In this regard, the improved performance of a fiber optic phased array 10 according to one embodiment of the present invention is depicted in conjunction with FIG. 2. In this figure, the Strehl ratio is plotted relative to the Rytov number. As known to those skilled in the art, the Strehl ratio is a measure the peak intensity of a diffraction limited signal, while the Rytov number is a function of the atmospheric scintillation as described above. With respect to FIG. 2, the performance of a conventional adaptive optic system is depicted by the dashed line, the performance of a fiber optic phased array-based system incorporating only phase control is depicted by the dotted line and the performance of a fiber optic phased array-based system of one embodiment of the present invention incorporating both phase and amplitude control is depicted by the solid line. As shown by FIG. 2, the fiber optic phased array of one embodiment of the present invention provides improved performance for larger Rytov numbers, such as in instances in which there is significant atmospheric turbulence or scintillation.

Many modifications and other embodiments of the invention will come to mind to one skilled in the art to which this invention pertains having the benefit of the teachings presented in the foregoing descriptions and the associated drawings. Therefore, it is to be understood that the invention is not to be limited to the specific embodiments disclosed and that modifications and other embodiments are intended to be included within the scope of the appended claims. Although specific terms are employed herein, they are used in a generic and descriptive sense only and not for purposes of limitation.

Claims (17)

1. A fiber optic phased array comprising:
a plurality of fiber optic amplifiers for amplifying respective optical signals propagating therealong;
an outbound wavefront sensor for detecting the phase of the optical signals emitted by respective fiber optic amplifiers and transmitted toward a target;
an atmospheric wavefront sensor for detecting the phase of the optical signals that have been reflected by the target;
a plurality of phase modulators associated with said plurality of fiber optic amplifiers for controllably altering the phase of the respective optical signals propagating therealong in response to the phase of the optical signals detected by said outbound wavefront sensor and said atmospheric wavefront sensor;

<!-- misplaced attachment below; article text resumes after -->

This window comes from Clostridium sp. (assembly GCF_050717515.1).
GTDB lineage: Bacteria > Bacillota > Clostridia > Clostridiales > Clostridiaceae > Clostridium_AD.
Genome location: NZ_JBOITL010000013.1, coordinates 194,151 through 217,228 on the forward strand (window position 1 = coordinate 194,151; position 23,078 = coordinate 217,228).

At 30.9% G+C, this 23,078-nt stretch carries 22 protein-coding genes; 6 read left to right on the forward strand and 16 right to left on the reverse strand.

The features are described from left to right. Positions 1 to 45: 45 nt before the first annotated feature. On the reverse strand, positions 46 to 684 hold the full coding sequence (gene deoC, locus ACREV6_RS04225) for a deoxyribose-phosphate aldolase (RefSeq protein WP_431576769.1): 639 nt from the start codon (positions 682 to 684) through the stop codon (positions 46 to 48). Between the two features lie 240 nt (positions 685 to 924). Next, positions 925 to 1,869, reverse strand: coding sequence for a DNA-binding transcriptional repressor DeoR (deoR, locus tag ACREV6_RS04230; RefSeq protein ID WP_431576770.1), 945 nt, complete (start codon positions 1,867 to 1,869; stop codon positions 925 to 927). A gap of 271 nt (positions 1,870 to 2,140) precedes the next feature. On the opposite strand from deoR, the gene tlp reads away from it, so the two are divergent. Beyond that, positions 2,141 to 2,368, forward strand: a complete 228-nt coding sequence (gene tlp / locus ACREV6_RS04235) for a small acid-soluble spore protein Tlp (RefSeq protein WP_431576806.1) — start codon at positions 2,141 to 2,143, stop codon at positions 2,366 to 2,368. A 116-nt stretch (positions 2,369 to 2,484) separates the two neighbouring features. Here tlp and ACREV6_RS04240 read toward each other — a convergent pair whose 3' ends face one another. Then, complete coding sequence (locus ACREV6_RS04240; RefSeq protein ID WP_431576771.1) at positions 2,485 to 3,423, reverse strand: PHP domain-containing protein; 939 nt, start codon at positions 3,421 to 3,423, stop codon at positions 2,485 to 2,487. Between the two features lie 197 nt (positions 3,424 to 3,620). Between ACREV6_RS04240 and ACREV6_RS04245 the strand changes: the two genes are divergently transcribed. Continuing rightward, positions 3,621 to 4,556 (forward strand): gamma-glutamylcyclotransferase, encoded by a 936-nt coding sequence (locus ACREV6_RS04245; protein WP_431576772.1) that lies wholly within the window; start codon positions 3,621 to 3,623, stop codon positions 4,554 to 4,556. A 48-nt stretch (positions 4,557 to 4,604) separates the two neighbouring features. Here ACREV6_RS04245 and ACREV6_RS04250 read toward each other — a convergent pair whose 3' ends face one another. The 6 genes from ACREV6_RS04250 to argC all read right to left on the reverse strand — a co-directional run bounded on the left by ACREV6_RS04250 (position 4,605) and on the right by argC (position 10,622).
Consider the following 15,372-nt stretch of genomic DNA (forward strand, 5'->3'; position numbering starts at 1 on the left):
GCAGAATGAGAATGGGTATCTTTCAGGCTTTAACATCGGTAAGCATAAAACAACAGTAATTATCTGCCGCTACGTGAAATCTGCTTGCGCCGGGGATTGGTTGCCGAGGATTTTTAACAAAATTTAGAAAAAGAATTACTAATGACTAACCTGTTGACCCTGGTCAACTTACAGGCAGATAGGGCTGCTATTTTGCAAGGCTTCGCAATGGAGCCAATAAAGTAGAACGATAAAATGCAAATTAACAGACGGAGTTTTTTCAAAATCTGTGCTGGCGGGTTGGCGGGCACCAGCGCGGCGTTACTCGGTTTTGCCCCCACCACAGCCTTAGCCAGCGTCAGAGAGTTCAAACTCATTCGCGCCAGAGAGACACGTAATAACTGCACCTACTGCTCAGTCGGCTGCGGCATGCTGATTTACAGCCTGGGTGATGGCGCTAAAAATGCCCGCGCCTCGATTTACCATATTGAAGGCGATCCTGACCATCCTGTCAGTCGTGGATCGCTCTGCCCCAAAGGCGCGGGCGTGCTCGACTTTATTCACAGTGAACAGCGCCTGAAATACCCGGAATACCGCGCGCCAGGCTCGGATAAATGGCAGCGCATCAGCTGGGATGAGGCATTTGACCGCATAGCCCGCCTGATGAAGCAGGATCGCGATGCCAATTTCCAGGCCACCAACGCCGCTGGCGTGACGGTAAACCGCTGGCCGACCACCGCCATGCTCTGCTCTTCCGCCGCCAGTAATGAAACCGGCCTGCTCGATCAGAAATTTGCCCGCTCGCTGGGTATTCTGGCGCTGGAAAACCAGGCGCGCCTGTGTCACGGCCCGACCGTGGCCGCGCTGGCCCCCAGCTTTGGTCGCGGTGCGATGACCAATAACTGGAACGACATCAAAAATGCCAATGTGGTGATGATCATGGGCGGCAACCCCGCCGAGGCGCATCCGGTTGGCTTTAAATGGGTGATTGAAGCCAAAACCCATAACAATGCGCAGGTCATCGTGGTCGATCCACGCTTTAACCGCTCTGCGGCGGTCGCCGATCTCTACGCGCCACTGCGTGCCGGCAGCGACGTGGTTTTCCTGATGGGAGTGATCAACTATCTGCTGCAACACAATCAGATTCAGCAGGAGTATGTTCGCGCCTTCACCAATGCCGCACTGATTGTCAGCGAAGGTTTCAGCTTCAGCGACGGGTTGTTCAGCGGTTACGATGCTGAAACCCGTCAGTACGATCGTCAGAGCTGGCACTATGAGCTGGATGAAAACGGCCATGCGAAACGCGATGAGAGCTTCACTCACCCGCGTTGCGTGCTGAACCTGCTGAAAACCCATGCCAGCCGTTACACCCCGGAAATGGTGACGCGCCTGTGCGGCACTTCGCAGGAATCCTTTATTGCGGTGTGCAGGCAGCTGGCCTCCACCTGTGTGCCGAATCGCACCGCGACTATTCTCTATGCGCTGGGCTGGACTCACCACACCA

an amplitude sensor for detecting the amplitude of the optical signals that have been reflected by the target; and
a gain adjustment mechanism for controllably altering the amplitude of the optical signals propagating along respective fiber optic amplifiers in response to the amplitude of the optical signals detected by said amplitude sensor, wherein said gain adjustment mechanism controllably alters the amplitude of the optical signals propagating along the respective fiber optic amplifiers such that a time-average of the amplitude of the optical signals emitted by each fiber optic amplifier is no greater than a damage threshold of the respective fiber optic amplifier while permitting the amplitude of the optical signals emitted by at least one fiber optic amplifier to temporarily exceed the damage threshold of the respective fiber optic amplifier.
2. A fiber optic phased array according to claim 1 wherein the plurality of fiber optic amplifiers draw power from a power supply, and wherein said gain adjustment mechanism controllably alters the optical signals propagating along the respective fiber optic amplifiers such that the total power drawn by the plurality of fiber optic amplifiers is less than a predetermined limit.
3. A fiber optic phased array according to claim 1 wherein said gain adjustment mechanism comprises a plurality of pump sources for controllably pumping respective fiber optic amplifiers.
4. A fiber optic phased array according to claim 1 wherein said amplitude sensor comprises a near field camera.
5. A fiber optic phased array according to claim 1 wherein said plurality of phase modulators comprise a plurality of piezoelectric phase modulators.
6. A fiber optic phased array according to claim 1 wherein said plurality of fiber optic amplifiers comprises a plurality of dual clad fiber amplifiers.
7. A fiber optic phased array comprising:
a plurality of fiber optic amplifiers for amplifying respective optical signals propagating therealong;
a sensor assembly for detecting the phase of the optical signals that are emitted by said fiber optic amplifiers and both the phase and the amplitude of the optical signals have been reflected by a target;
a plurality of phase modulators responsive to said sensor assembly and associated with said plurality of fiber optic amplifiers for controllably altering the phase of the respective optical signals propagating therealong in response to the phase of the optical signals emitted by said fiber optic amplifiers and the phase of the respective optical signals reflected by the target; and